Whale of a difference: Researchers double depth at which technology can identify whale prey
Shipboard echosounders can help scientists find and identify life in the ocean, from schools of fish to diving seabirds and even flurries of tiny krill.
The sound-generated images from ships also reveal squid, a favorite meal for beaked and sperm whales. That is, until they swim deeper than about 600 meters below the surface—and right out of the ship equipment's range.
Mark Moline, director of the School of Marine Science and Policy within UD's College of Earth, Ocean, and Environment (CEOE), and Kelly Benoit-Bird of Oregon State University have devised an innovative way to address that problem. They customized technology from ships to fit inside an underwater robot that can dive to greater depths, effectively doubling the echosounder's reach.
"A lot of the action, especially in terms of whales, is happening deeper," Moline said. "Anything we learn about their prey will help inform others about conservation efforts."
The echosounder bounces sound at two frequencies, 38 kHz and 120 kHz, through the water to surrounding objects and measures the return time. The ratio of the return signal helps identify specific organisms and their locations. Echosounders used on ships and in the underwater robot are high in frequency and do not impact whale behavior.
Moline and Benoit-Bird received a $1.5 million grant from the Strategic Environmental Research and Development Program last year to develop the new technology and map the movement of whales and the squid they eat.
Benoit-Bird, an expert on foraging behavior in the ocean and a MacArthur Fellow, uses marine acoustics to examine the distribution of predators and prey in the sea. In particular, she is interested in how predators deal with such patchy availability of food through wide expanses.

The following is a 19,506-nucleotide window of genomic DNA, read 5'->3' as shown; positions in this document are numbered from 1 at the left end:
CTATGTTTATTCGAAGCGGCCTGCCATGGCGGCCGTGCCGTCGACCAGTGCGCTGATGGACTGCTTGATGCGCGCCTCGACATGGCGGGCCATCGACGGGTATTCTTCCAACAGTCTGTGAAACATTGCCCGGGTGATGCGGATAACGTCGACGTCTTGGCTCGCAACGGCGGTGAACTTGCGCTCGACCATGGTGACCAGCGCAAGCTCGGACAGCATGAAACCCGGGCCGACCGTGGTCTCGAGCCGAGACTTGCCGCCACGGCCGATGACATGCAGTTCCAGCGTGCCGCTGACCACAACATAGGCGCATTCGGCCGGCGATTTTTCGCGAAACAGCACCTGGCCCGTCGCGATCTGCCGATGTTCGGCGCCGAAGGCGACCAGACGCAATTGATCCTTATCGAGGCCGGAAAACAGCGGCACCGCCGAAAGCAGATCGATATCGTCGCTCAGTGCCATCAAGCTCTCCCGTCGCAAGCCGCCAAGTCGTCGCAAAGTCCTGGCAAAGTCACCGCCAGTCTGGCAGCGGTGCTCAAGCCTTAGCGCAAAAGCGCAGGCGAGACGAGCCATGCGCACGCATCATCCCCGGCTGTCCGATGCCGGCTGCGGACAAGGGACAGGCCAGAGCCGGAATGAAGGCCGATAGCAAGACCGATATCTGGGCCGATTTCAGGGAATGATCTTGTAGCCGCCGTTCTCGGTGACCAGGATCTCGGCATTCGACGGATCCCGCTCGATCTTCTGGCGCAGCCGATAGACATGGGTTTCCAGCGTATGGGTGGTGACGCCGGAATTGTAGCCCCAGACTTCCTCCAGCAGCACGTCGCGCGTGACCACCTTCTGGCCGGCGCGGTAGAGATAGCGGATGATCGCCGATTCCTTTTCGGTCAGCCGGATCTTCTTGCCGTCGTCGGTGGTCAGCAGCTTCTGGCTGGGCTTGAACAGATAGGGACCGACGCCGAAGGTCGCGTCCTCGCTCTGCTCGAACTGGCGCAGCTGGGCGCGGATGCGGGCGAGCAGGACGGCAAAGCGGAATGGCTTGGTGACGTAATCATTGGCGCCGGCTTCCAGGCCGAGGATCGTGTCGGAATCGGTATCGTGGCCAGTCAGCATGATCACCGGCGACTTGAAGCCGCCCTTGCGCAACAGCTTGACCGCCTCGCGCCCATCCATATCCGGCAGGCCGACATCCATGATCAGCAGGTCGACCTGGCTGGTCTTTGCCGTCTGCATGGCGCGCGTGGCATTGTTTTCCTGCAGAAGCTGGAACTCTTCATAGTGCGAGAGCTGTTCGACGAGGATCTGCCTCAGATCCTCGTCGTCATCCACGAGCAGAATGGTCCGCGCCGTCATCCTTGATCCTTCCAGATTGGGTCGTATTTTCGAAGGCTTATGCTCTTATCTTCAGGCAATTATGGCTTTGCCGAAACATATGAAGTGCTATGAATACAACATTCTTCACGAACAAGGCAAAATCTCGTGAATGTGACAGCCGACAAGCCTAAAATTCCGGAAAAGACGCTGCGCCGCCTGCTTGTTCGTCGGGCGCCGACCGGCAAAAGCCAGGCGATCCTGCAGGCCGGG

The researchers retrofitted a ship echosounder into a long, waterproof robot programmed to move through the ocean and collect scientific data, called an autonomous underwater vehicle (AUV). The instruments are designed to sit in a lab, controlled by people and a large computer—not squeezed into a confined space.
"Miniaturizing everything and making it work by itself without fail for days at a time was a challenge," Benoit-Bird said.
The AUV can maneuver down to 600 meters, with the echosounder extending through the water another 600 meters for a total squid-detection capability of up to 1,200 meters—or three-quarters of a mile. Compared with sonar more commonly used in AUVs to map the seafloor, the echosounders in the researchers' new configuration are much more sensitive and can make out shapes as small as 4 centimeters long.
Benoit-Bird added computers on-board to not just record the acoustic readings, but also quickly process the information and determine whether the signals show squid. If so, the AUV automatically reroutes its course to hone in on the surrounding environment and check for other squid in the area.
"If we just did one big line, it wouldn't necessarily give us that sense of how patchy prey fields are," Moline said. "One critical thing we're trying to see is how organisms are organized at those depths."
The scientists tested the equipment in April in California at two different depths with successful results. They found, in fact, that there was much less background noise and the imagery was much cleaner than typically seen on ship-mounted echosounders.
This month the researchers are at sea on a research cruise using the equipment off the coast of San Diego, joined by CEOE graduate students Megan Cimino and Danielle Haulsee, who have used underwater vehicles to learn about penguin and shark behavior. (See above to watch a video of their AUV launch.)
The team is working with colleagues who tag and track whales, cross-referencing their echosounder data on squid sightings with known whale locations. The hope is that the combined data will shed light on whale feeding behavior.
After the experiment, the researchers may use the equipment to conduct field research in the Bahamas, where scientists are already intensively tagging all the different types of whales and known distribution patterns of various species.
"The field is at a stage where biologists know where these organisms are, and they're starting to map where whales are spending the most time, where they're spending the least time, how they're diving and how they're utilizing the environment," Moline said. "But they do not necessarily know the connection with the prey. As soon as you start answering those questions, you may be able to inform decisions about conserving certain areas relied upon by whales."